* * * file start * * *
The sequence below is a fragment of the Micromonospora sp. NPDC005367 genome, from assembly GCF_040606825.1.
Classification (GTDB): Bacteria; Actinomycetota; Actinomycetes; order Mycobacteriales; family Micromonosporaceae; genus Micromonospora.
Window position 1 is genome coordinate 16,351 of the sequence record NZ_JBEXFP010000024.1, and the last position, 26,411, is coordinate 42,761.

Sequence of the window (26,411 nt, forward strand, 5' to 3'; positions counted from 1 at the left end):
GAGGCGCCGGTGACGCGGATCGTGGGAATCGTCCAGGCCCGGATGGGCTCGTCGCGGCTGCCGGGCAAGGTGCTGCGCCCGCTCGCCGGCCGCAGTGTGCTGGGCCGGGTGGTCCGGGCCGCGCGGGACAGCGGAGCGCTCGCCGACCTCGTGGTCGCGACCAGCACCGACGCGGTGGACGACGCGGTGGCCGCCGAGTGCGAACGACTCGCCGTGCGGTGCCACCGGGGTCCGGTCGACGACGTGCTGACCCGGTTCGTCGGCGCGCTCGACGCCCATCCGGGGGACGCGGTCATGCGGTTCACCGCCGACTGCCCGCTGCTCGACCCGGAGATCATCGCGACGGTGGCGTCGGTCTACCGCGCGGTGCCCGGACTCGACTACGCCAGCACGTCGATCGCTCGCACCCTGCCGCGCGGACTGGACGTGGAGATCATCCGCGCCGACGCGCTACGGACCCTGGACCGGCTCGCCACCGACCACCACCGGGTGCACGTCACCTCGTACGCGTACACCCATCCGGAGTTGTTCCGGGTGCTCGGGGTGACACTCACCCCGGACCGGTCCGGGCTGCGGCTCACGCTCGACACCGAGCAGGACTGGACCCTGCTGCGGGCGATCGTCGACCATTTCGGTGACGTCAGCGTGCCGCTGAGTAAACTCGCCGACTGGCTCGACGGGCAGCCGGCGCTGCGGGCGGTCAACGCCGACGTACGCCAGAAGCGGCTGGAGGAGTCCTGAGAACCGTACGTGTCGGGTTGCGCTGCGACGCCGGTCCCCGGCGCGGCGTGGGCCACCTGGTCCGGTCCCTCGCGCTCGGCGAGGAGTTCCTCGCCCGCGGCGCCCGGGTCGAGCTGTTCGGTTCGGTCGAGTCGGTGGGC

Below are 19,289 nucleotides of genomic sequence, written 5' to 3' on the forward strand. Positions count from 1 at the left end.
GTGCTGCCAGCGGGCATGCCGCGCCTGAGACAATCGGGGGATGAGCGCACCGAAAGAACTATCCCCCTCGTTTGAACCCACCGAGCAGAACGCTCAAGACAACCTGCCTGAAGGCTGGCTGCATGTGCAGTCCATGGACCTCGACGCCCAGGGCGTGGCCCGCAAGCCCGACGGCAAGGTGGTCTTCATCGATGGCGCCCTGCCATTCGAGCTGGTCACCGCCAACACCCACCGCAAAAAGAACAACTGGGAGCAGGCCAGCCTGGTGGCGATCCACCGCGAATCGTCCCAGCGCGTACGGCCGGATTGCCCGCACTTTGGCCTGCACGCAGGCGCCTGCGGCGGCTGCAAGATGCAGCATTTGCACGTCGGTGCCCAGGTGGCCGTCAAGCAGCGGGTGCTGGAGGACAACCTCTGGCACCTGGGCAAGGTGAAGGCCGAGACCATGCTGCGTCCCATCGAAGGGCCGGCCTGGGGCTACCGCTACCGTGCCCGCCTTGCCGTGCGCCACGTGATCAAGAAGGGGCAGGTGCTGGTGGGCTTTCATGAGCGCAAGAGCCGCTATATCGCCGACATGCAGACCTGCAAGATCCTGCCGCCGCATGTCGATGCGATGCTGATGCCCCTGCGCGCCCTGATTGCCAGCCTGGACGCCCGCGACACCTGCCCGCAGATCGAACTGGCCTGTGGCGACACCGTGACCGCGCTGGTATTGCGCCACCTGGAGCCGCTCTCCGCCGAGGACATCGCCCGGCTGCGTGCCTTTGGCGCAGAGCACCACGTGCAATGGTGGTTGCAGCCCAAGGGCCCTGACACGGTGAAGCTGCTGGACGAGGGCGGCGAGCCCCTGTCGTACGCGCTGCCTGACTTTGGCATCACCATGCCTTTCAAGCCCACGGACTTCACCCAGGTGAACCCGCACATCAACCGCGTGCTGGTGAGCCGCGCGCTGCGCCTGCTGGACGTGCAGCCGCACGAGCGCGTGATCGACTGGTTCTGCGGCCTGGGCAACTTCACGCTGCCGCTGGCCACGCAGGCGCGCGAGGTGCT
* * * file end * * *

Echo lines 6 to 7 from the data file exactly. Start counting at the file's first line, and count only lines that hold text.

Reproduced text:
Below are 19,289 nucleotides of genomic sequence, written 5' to 3' on the forward strand. Positions count from 1 at the left end.
GTGCTGCCAGCGGGCATGCCGCGCCTGAGACAATCGGGGGATGAGCGCACCGAAAGAACTATCCCCCTCGTTTGAACCCACCGAGCAGAACGCTCAAGACAACCTGCCTGAAGGCTGGCTGCATGTGCAGTCCATGGACCTCGACGCCCAGGGCGTGGCCCGCAAGCCCGACGGCAAGGTGGTCTTCATCGATGGCGCCCTGCCATTCGAGCTGGTCACCGCCAACACCCACCGCAAAAAGAACAACTGGGAGCAGGCCAGCCTGGTGGCGATCCACCGCGAATCGTCCCAGCGCGTACGGCCGGATTGCCCGCACTTTGGCCTGCACGCAGGCGCCTGCGGCGGCTGCAAGATGCAGCATTTGCACGTCGGTGCCCAGGTGGCCGTCAAGCAGCGGGTGCTGGAGGACAACCTCTGGCACCTGGGCAAGGTGAAGGCCGAGACCATGCTGCGTCCCATCGAAGGGCCGGCCTGGGGCTACCGCTACCGTGCCCGCCTTGCCGTGCGCCACGTGATCAAGAAGGGGCAGGTGCTGGTGGGCTTTCATGAGCGCAAGAGCCGCTATATCGCCGACATGCAGACCTGCAAGATCCTGCCGCCGCATGTCGATGCGATGCTGATGCCCCTGCGCGCCCTGATTGCCAGCCTGGACGCCCGCGACACCTGCCCGCAGATCGAACTGGCCTGTGGCGACACCGTGACCGCGCTGGTATTGCGCCACCTGGAGCCGCTCTCCGCCGAGGACATCGCCCGGCTGCGTGCCTTTGGCGCAGAGCACCACGTGCAATGGTGGTTGCAGCCCAAGGGCCCTGACACGGTGAAGCTGCTGGACGAGGGCGGCGAGCCCCTGTCGTACGCGCTGCCTGACTTTGGCATCACCATGCCTTTCAAGCCCACGGACTTCACCCAGGTGAACCCGCACATCAACCGCGTGCTGGTGAGCCGCGCGCTGCGCCTGCTGGACGTGCAGCCGCACGAGCGCGTGATCGACTGGTTCTGCGGCCTGGGCAACTTCACGCTGCCGCTGGCCACGCAGGCGCGCGAGGTGCT